However, while tourist dollars are flying into the pockets of locals where owls have been spotted, some of the birds are in really poor condition. One emaciated owl dropped dead in a farmer’s Wisconsin field. Fortunately, most of the owls seem to be thriving.
This unusual migration is likely linked to lemmings, a small fuzzy rodent that is infamously known for catapulting itself off high cliffs. Lemmings account for about 90 percent of the snowy owl diet during the breeding months of May through September. Last year, the lemming population exploded and therefore there was plenty of food for the owls, which resulted in the owls having their own population boom. The typical clutch of the snowy owl is one or two eggs, while this year a breeding pair was blessed with as many as seven offspring. Obviously, this created greater competition for resources as the chicks matured. Thus, it is hypothesized that the younger birds, primarily males, were driven farther south than usual.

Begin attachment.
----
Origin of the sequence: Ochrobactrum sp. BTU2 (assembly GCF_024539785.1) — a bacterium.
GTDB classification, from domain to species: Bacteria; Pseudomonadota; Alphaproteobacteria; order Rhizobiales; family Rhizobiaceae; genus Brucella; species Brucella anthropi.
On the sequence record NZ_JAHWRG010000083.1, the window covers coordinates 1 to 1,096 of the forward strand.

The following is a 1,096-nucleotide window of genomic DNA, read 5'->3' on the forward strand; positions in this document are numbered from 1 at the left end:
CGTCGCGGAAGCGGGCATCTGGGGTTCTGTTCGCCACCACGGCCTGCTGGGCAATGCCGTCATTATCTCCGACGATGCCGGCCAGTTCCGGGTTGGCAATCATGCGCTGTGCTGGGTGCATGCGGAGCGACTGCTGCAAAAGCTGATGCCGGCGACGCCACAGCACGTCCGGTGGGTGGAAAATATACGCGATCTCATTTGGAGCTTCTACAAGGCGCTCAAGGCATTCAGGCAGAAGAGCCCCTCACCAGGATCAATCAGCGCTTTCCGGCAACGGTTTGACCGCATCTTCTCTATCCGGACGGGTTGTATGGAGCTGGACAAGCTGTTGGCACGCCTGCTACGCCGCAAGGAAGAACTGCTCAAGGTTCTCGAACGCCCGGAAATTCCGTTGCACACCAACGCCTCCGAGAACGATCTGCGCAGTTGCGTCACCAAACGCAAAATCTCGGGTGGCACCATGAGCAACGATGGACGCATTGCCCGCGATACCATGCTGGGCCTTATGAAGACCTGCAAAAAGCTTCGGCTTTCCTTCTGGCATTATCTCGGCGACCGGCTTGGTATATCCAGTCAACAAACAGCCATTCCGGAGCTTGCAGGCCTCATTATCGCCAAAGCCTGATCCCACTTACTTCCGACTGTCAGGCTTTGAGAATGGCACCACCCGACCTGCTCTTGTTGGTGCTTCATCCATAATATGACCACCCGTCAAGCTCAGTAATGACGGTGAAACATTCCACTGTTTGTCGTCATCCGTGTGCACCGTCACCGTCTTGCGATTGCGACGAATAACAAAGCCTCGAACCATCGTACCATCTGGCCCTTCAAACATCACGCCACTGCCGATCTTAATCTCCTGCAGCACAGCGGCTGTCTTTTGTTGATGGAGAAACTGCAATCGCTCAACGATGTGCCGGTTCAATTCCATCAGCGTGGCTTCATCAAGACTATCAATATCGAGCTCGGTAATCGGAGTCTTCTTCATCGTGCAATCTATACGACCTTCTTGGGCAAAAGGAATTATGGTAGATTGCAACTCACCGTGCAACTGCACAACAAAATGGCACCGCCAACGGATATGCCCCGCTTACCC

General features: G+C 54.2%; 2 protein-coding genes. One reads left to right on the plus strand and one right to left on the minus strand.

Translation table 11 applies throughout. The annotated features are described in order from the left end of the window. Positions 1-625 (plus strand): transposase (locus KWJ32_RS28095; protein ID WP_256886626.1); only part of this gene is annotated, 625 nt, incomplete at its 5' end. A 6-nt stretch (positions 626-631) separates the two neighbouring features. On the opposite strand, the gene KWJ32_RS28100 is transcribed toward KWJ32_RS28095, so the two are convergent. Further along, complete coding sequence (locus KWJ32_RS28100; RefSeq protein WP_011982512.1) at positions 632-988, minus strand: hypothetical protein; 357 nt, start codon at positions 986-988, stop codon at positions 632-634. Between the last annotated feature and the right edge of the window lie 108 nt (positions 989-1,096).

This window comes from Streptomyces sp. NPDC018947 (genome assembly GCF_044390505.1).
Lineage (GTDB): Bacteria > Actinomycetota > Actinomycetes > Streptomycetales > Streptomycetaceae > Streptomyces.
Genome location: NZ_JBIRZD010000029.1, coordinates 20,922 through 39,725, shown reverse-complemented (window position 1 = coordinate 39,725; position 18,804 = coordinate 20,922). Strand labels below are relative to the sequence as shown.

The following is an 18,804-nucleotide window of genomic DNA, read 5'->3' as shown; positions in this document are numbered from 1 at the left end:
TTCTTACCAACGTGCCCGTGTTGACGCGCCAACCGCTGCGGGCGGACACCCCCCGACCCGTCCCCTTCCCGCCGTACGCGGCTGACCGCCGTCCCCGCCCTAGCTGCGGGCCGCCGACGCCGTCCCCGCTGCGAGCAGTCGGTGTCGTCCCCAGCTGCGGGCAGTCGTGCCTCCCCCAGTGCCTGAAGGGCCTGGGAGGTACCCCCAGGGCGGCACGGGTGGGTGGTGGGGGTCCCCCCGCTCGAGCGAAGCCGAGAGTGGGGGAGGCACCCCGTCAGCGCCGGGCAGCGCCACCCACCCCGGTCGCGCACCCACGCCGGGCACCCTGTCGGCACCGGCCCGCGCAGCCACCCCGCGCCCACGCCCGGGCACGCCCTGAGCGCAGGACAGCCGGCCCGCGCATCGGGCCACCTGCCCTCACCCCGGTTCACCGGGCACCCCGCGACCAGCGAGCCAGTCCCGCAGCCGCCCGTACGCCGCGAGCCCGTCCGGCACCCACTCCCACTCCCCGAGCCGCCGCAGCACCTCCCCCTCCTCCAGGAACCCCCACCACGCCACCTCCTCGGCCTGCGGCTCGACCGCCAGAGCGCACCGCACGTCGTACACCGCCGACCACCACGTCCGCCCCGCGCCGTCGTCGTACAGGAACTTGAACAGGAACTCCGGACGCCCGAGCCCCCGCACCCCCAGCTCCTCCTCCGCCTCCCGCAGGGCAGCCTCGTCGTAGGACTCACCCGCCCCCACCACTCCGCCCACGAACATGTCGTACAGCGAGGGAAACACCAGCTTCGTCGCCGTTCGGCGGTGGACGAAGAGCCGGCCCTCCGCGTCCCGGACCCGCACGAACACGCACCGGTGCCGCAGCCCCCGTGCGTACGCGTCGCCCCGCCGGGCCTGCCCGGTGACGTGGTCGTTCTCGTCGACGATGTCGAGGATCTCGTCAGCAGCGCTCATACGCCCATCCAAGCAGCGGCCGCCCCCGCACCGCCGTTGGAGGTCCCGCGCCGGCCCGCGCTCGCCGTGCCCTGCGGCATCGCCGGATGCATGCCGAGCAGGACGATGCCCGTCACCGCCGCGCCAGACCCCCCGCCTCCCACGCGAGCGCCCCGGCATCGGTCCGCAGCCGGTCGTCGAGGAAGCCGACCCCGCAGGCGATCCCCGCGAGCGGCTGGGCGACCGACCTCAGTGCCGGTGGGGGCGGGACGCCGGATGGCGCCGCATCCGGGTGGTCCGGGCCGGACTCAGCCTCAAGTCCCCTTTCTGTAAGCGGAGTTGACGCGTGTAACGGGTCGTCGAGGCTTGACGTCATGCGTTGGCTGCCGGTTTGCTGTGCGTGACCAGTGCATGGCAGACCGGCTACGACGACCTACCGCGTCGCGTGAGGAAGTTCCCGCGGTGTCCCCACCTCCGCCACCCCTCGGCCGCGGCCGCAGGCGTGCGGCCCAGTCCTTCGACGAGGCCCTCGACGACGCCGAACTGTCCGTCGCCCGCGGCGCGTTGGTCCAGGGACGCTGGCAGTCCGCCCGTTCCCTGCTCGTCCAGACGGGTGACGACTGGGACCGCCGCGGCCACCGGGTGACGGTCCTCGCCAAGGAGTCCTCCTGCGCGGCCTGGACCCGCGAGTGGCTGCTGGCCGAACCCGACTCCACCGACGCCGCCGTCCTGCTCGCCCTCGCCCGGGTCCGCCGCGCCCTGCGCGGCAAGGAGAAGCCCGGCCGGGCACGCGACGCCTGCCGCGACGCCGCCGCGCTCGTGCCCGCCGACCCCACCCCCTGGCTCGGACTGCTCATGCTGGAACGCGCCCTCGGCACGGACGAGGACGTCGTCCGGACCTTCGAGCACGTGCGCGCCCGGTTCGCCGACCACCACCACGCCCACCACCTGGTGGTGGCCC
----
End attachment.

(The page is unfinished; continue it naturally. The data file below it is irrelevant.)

Other experts are pointing an accusing finger at climate change.
However, the reality is, even the bird experts do not know exactly why so many of the snow white owls have moved south. ”There’s a lot of speculation…we really don’t know,” Holt said.